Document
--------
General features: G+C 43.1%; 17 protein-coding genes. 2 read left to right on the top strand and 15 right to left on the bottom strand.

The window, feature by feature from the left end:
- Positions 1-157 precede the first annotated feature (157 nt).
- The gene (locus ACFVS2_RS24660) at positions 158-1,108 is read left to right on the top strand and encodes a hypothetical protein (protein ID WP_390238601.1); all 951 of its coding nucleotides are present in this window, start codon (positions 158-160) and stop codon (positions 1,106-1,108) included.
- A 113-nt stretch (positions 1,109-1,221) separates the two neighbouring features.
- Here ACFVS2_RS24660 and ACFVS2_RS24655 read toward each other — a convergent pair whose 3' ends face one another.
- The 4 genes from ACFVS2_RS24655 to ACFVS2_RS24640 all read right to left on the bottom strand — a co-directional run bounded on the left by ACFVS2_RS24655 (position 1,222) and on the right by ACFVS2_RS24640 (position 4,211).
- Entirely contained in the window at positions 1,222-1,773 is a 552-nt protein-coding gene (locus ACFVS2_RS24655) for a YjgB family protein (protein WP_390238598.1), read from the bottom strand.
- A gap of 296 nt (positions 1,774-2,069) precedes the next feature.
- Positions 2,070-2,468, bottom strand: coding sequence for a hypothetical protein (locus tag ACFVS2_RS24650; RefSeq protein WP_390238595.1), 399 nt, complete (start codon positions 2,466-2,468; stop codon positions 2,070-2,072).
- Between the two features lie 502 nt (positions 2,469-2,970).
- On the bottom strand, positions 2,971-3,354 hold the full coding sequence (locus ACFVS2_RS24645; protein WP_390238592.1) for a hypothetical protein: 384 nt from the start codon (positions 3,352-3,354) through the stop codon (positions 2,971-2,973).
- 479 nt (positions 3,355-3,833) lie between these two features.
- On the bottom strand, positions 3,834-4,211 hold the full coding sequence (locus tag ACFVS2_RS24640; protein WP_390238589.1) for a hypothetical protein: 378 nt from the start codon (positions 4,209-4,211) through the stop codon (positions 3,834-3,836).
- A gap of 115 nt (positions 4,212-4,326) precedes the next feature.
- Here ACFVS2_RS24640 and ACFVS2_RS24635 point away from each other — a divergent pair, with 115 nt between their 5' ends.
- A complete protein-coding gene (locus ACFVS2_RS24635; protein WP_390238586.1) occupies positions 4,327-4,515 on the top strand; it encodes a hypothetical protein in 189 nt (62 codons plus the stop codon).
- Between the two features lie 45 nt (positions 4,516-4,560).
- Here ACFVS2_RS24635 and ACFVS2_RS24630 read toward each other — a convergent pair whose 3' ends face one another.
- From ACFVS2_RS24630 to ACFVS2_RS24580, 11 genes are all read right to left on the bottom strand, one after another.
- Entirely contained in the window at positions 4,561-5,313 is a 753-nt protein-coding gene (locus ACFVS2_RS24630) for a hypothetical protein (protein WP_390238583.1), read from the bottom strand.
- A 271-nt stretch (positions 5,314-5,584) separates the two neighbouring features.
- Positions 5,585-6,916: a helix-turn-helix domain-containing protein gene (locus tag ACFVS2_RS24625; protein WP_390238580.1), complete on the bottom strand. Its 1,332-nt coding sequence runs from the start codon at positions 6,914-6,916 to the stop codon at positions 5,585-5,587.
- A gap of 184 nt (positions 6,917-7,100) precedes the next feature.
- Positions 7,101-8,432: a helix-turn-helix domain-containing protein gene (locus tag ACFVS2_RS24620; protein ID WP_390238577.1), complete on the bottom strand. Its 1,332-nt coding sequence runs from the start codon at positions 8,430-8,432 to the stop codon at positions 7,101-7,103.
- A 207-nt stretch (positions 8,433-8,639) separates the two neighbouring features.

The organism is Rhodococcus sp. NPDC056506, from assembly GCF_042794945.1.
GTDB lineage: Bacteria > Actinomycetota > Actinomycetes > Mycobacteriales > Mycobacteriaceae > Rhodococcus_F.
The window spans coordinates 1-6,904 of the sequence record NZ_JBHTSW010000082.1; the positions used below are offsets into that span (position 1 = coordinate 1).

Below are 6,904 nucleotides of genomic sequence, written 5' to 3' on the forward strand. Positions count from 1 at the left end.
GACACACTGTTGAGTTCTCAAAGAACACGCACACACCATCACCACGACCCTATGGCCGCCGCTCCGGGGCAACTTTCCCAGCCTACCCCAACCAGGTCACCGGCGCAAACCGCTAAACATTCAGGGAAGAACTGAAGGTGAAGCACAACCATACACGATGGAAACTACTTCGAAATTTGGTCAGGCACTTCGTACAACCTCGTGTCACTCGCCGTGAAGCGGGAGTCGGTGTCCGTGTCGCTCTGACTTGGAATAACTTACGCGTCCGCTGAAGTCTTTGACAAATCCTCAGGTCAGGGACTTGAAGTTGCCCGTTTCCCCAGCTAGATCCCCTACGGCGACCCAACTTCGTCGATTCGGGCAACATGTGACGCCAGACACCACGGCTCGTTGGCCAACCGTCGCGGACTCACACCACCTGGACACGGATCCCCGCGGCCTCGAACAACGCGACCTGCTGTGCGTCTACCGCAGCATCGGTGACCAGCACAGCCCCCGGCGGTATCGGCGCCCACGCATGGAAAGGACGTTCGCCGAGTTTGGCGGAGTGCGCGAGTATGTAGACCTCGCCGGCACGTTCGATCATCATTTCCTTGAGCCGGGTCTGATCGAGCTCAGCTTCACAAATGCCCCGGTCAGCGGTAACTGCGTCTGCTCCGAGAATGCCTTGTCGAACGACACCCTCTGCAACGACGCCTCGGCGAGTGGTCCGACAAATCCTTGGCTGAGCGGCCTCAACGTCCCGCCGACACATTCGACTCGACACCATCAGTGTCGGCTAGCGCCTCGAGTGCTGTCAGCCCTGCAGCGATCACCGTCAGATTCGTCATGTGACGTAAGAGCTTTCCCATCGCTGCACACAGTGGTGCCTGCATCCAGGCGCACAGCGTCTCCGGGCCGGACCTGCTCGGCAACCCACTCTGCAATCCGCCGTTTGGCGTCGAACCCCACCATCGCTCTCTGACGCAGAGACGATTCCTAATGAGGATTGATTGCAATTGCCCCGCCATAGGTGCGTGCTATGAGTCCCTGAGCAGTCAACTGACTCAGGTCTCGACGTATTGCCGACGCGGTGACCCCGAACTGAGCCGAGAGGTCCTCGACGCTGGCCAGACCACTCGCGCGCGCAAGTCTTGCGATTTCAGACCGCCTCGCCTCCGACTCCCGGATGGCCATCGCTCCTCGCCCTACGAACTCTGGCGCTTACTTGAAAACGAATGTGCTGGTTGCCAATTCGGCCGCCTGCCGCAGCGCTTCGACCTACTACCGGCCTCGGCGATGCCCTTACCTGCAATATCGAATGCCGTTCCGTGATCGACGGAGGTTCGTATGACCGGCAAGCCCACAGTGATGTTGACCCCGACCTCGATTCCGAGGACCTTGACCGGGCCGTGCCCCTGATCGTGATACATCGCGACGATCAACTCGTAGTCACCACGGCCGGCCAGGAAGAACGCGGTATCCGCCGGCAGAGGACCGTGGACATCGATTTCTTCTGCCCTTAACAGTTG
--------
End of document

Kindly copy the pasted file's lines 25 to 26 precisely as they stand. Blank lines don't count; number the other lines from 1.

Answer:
- Positions 7,101-8,432: a helix-turn-helix domain-containing protein gene (locus tag ACFVS2_RS24620; protein ID WP_390238577.1), complete on the bottom strand. Its 1,332-nt coding sequence runs from the start codon at positions 8,430-8,432 to the stop codon at positions 7,101-7,103.
- A 207-nt stretch (positions 8,433-8,639) separates the two neighbouring features.